No good deed goes unpunished

Is that time of the year again. When you start making your balance, count your sorrows and blessings. You know, like in accounting. Add, subtract and see how much credit and debit you have. You all get the idea.

So here It is what I’ve learnt over the past year:

1. If you think you hit rock bottom, think again. Bottom can be much deeper that you’ve ever envisaged. Don’t underestimate your feelings.

2. Anger will not help. Even tough some anger helps, being angry at the world is just making your life a hell lot more miserable.

3. At some point I was a firm believer in karma. You know, that belief that you receive back everything you throw In the universe.

Well, let’s just say: I am starting to doubt karma.

4. Never underestimate the kindness of people. Never. I am grateful for all the people I met this year, their grace, goodness and humanity. And even more grateful for my friends. You all know who you are and obviously you will never know because you are not reading my blog, ungrateful bastards.

5. When you think you lost hope for good, something truly good will happen and your hope will be exceeded by some kick ass reality. #viatabatefilmul

6. Be humble. Do not let anyone transform you to the point of being cruel. Is a valid lesson.

7. Maybe the most important lesson I got this year: don’t force things. Love is not an exception.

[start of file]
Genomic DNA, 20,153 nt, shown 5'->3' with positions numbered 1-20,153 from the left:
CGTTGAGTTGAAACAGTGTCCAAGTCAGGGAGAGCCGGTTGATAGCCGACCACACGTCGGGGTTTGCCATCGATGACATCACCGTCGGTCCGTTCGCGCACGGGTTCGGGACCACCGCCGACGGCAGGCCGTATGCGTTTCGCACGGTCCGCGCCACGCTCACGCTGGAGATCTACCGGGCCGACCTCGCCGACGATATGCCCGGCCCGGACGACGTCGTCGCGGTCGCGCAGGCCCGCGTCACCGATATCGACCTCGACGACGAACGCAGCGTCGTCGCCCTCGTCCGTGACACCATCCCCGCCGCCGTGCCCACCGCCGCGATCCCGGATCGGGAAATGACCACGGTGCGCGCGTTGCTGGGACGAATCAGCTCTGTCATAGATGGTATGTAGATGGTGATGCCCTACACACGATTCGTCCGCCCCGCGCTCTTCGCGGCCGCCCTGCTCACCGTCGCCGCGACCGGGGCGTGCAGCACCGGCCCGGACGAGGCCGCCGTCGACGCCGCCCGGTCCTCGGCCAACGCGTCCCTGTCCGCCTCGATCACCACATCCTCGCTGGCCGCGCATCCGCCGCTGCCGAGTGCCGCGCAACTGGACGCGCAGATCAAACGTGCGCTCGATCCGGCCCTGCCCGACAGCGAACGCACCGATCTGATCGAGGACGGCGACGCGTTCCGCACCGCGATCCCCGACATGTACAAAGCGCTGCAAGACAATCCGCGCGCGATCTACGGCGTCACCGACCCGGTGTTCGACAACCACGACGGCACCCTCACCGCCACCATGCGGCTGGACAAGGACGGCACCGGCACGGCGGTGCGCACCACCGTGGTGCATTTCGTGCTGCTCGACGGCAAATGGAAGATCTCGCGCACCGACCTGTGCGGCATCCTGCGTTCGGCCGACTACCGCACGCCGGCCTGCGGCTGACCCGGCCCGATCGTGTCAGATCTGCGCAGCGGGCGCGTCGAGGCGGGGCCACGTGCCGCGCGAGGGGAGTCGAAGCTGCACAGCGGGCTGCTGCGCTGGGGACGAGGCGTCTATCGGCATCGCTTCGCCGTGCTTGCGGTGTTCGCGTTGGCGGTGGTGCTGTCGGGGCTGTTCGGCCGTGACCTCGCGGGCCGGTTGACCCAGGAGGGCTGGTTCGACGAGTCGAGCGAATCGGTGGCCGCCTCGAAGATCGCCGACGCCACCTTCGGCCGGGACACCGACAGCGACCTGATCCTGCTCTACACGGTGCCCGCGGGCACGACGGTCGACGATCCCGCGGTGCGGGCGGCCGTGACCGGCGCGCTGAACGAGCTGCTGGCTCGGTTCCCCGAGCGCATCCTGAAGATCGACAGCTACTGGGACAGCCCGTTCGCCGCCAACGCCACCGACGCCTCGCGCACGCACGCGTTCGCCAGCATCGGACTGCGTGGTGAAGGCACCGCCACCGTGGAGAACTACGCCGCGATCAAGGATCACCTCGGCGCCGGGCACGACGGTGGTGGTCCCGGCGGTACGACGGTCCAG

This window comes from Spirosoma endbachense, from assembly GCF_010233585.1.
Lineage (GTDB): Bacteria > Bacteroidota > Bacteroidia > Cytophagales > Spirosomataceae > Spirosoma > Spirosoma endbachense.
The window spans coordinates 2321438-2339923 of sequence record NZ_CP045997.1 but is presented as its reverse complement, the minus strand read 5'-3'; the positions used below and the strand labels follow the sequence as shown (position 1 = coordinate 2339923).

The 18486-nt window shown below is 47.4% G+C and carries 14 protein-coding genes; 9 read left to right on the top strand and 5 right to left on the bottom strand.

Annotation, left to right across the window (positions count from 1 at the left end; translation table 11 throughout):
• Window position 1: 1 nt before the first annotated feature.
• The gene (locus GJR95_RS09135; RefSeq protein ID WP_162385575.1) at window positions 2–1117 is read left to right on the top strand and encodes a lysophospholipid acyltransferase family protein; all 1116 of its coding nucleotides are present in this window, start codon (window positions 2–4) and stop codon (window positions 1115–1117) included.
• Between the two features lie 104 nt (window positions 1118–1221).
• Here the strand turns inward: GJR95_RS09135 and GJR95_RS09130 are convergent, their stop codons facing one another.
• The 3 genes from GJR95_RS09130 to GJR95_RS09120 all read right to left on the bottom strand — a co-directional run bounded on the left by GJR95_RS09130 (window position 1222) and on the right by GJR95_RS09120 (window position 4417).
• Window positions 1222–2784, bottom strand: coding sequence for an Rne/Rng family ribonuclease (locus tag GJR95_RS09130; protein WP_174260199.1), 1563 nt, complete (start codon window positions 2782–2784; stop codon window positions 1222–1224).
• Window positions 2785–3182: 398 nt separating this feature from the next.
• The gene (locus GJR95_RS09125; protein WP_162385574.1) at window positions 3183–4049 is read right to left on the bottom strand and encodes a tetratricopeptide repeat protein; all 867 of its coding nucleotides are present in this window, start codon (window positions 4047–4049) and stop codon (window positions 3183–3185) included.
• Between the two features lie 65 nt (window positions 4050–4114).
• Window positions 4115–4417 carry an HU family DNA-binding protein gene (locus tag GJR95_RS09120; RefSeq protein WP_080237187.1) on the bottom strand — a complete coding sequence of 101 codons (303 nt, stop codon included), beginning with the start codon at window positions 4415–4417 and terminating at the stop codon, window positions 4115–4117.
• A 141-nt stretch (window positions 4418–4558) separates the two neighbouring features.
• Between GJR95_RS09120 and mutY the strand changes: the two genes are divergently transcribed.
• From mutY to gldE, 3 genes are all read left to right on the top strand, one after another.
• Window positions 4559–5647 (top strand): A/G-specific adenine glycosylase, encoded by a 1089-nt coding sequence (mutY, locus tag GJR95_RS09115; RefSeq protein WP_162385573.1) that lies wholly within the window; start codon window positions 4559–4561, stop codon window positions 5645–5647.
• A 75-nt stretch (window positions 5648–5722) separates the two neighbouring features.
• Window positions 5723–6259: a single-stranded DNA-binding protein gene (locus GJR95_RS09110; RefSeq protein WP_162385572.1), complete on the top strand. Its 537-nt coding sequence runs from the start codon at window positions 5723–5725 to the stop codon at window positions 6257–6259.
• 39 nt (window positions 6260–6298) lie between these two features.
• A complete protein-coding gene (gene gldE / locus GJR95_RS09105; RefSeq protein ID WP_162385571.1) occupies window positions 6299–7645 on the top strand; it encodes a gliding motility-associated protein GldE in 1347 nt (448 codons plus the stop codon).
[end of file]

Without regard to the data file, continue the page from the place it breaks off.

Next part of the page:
8. Is not your job to fix other people. As simple as that.

9. Give more. Living with less, doesn’t mean having less.

And this:

10. No good deed goes unpunished. I’ll tell you all about it over a cup of coffee.

So, my dear friend. I am grateful to all. Good and bad. And! an end is not a bad thing. It’s just a new beginning. I’ll stop now, I get a vibe here(!) but I promise all the above applies. Here’s to a graceful exit!

There’s a trick to the ‘graceful exit.’ It begins with the vision to recognize when a job, a life stage, or a relationship is over — and let it go. It means leaving what’s over without denying its validity or its past importance to our lives. It involves a sense of future, a belief that every exit line is an entry, that we are moving up, rather than out.


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